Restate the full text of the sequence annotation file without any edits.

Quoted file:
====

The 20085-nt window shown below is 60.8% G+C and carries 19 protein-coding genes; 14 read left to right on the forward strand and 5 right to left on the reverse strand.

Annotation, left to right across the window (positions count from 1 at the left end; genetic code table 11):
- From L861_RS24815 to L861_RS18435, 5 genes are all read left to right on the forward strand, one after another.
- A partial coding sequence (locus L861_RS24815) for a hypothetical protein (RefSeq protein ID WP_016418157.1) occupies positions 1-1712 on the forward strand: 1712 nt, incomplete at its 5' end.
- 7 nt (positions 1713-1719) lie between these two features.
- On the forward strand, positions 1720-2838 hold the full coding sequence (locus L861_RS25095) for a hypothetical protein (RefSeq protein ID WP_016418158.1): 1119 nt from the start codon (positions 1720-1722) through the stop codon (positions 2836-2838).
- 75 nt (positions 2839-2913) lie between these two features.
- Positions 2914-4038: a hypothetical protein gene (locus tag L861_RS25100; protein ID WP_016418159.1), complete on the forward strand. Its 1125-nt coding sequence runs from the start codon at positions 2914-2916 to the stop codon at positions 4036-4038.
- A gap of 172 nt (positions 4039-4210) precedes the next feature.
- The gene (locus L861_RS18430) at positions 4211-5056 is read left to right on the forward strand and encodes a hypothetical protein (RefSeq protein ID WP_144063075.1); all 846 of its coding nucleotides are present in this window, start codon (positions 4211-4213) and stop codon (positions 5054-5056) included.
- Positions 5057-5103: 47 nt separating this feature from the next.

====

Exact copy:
The 20085-nt window shown below is 60.8% G+C and carries 19 protein-coding genes; 14 read left to right on the forward strand and 5 right to left on the reverse strand.

Annotation, left to right across the window (positions count from 1 at the left end; genetic code table 11):
- From L861_RS24815 to L861_RS18435, 5 genes are all read left to right on the forward strand, one after another.
- A partial coding sequence (locus L861_RS24815) for a hypothetical protein (RefSeq protein ID WP_016418157.1) occupies positions 1-1712 on the forward strand: 1712 nt, incomplete at its 5' end.
- 7 nt (positions 1713-1719) lie between these two features.
- On the forward strand, positions 1720-2838 hold the full coding sequence (locus L861_RS25095) for a hypothetical protein (RefSeq protein ID WP_016418158.1): 1119 nt from the start codon (positions 1720-1722) through the stop codon (positions 2836-2838).
- 75 nt (positions 2839-2913) lie between these two features.
- Positions 2914-4038: a hypothetical protein gene (locus tag L861_RS25100; protein ID WP_016418159.1), complete on the forward strand. Its 1125-nt coding sequence runs from the start codon at positions 2914-2916 to the stop codon at positions 4036-4038.
- A gap of 172 nt (positions 4039-4210) precedes the next feature.
- The gene (locus L861_RS18430) at positions 4211-5056 is read left to right on the forward strand and encodes a hypothetical protein (RefSeq protein ID WP_144063075.1); all 846 of its coding nucleotides are present in this window, start codon (positions 4211-4213) and stop codon (positions 5054-5056) included.
- Positions 5057-5103: 47 nt separating this feature from the next.